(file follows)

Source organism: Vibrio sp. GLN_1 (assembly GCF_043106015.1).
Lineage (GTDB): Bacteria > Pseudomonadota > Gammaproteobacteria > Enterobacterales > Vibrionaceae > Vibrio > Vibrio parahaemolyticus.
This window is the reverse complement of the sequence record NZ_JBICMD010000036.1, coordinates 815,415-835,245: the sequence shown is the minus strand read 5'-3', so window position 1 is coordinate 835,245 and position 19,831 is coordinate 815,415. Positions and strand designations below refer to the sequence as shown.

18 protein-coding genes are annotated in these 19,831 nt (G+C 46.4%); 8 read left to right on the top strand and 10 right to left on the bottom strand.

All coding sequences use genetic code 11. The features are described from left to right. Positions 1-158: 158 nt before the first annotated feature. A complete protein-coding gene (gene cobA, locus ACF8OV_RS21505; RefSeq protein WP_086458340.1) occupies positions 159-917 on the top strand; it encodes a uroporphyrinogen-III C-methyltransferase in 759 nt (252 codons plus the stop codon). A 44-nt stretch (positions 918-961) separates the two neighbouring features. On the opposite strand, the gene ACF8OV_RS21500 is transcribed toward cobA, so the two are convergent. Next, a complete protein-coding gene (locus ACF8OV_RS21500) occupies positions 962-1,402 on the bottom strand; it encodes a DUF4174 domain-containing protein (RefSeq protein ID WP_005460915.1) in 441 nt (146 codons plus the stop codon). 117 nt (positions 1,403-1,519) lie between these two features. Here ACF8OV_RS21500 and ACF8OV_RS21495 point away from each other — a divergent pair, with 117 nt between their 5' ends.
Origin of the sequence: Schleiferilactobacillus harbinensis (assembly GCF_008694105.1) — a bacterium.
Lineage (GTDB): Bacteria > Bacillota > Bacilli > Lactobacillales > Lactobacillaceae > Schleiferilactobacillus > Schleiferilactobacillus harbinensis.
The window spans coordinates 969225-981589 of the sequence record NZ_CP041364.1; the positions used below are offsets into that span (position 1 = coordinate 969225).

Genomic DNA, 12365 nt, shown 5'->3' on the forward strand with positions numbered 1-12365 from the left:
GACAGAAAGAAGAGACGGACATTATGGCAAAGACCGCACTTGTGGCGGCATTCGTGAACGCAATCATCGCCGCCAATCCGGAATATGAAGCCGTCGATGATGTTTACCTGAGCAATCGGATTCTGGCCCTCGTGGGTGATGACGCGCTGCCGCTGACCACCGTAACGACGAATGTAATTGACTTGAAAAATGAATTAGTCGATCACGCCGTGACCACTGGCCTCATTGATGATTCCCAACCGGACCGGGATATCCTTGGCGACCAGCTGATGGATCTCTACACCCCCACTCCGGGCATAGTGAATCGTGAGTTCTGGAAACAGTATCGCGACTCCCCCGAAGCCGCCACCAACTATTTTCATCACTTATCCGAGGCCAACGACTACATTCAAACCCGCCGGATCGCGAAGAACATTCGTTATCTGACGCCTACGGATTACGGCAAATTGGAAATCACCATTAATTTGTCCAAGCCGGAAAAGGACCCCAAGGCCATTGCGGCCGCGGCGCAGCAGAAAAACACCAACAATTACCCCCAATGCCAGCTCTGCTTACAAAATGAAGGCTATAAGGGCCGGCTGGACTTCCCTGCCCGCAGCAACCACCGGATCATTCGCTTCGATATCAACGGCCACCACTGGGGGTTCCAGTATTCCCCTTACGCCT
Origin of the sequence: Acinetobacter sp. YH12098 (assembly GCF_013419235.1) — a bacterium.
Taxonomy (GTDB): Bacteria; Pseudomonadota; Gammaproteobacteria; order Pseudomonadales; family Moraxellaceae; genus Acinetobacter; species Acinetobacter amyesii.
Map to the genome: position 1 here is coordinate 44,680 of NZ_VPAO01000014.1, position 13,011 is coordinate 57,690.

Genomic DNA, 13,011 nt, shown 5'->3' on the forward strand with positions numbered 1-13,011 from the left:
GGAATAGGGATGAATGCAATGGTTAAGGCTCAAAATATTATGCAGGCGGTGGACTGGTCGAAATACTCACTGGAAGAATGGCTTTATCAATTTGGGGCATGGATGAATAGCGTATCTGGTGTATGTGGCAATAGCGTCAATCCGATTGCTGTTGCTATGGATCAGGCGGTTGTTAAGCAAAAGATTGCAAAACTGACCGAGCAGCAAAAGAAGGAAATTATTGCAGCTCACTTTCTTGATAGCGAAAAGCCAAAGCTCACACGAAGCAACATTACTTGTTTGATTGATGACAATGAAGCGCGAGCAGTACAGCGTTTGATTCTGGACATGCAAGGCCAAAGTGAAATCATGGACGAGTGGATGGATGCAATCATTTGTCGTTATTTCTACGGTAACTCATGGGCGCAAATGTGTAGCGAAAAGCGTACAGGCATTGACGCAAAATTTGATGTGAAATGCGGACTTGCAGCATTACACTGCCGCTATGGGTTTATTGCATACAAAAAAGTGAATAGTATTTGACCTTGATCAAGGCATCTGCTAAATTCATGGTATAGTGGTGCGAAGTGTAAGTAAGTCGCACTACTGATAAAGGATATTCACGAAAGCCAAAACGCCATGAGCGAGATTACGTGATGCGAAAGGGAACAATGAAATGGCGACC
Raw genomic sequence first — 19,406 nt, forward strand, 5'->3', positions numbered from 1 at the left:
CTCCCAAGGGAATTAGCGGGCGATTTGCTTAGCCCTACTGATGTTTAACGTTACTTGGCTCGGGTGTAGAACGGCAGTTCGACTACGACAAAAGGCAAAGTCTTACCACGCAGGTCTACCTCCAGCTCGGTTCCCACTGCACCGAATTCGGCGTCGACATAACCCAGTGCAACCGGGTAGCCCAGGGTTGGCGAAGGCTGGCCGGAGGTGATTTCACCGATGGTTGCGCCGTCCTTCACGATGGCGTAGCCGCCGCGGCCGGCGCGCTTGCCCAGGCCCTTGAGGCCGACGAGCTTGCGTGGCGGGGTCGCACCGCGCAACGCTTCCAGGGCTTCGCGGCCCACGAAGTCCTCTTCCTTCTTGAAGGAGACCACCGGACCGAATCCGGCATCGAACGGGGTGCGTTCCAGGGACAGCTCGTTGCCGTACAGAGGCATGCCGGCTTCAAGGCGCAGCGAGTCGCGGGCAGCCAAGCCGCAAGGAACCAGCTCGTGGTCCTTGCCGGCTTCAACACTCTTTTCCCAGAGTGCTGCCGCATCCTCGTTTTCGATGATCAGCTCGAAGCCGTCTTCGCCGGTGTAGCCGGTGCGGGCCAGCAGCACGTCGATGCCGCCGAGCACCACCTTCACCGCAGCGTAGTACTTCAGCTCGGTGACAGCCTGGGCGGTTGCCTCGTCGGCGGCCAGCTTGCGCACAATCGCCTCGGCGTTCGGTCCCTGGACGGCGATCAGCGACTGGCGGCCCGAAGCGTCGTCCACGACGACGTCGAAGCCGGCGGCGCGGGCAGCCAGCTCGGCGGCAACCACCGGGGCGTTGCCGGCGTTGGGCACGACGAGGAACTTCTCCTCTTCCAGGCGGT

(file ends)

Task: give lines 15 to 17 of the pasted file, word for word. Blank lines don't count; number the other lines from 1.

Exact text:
GGAATAGGGATGAATGCAATGGTTAAGGCTCAAAATATTATGCAGGCGGTGGACTGGTCGAAATACTCACTGGAAGAATGGCTTTATCAATTTGGGGCATGGATGAATAGCGTATCTGGTGTATGTGGCAATAGCGTCAATCCGATTGCTGTTGCTATGGATCAGGCGGTTGTTAAGCAAAAGATTGCAAAACTGACCGAGCAGCAAAAGAAGGAAATTATTGCAGCTCACTTTCTTGATAGCGAAAAGCCAAAGCTCACACGAAGCAACATTACTTGTTTGATTGATGACAATGAAGCGCGAGCAGTACAGCGTTTGATTCTGGACATGCAAGGCCAAAGTGAAATCATGGACGAGTGGATGGATGCAATCATTTGTCGTTATTTCTACGGTAACTCATGGGCGCAAATGTGTAGCGAAAAGCGTACAGGCATTGACGCAAAATTTGATGTGAAATGCGGACTTGCAGCATTACACTGCCGCTATGGGTTTATTGCATACAAAAAAGTGAATAGTATTTGACCTTGATCAAGGCATCTGCTAAATTCATGGTATAGTGGTGCGAAGTGTAAGTAAGTCGCACTACTGATAAAGGATATTCACGAAAGCCAAAACGCCATGAGCGAGATTACGTGATGCGAAAGGGAACAATGAAATGGCGACC
Raw genomic sequence first — 19,406 nt, forward strand, 5'->3', positions numbered from 1 at the left:
CTCCCAAGGGAATTAGCGGGCGATTTGCTTAGCCCTACTGATGTTTAACGTTACTTGGCTCGGGTGTAGAACGGCAGTTCGACTACGACAAAAGGCAAAGTCTTACCACGCAGGTCTACCTCCAGCTCGGTTCCCACTGCACCGAATTCGGCGTCGACATAACCCAGTGCAACCGGGTAGCCCAGGGTTGGCGAAGGCTGGCCGGAGGTGATTTCACCGATGGTTGCGCCGTCCTTCACGATGGCGTAGCCGCCGCGGCCGGCGCGCTTGCCCAGGCCCTTGAGGCCGACGAGCTTGCGTGGCGGGGTCGCACCGCGCAACGCTTCCAGGGCTTCGCGGCCCACGAAGTCCTCTTCCTTCTTGAAGGAGACCACCGGACCGAATCCGGCATCGAACGGGGTGCGTTCCAGGGACAGCTCGTTGCCGTACAGAGGCATGCCGGCTTCAAGGCGCAGCGAGTCGCGGGCAGCCAAGCCGCAAGGAACCAGCTCGTGGTCCTTGCCGGCTTCAACACTCTTTTCCCAGAGTGCTGCCGCATCCTCGTTTTCGATGATCAGCTCGAAGCCGTCTTCGCCGGTGTAGCCGGTGCGGGCCAGCAGCACGTCGATGCCGCCGAGCACCACCTTCACCGCAGCGTAGTACTTCAGCTCGGTGACAGCCTGGGCGGTTGCCTCGTCGGCGGCCAGCTTGCGCACAATCGCCTCGGCGTTCGGTCCCTGGACGGCGATCAGCGACTGGCGGCCCGAAGCGTCGTCCACGACGACGTCGAAGCCGGCGGCGCGGGCAGCCAGCTCGGCGGCAACCACCGGGGCGTTGCCGGCGTTGGGCACGACGAGGAACTTCTCCTCTTCCAGGCGGT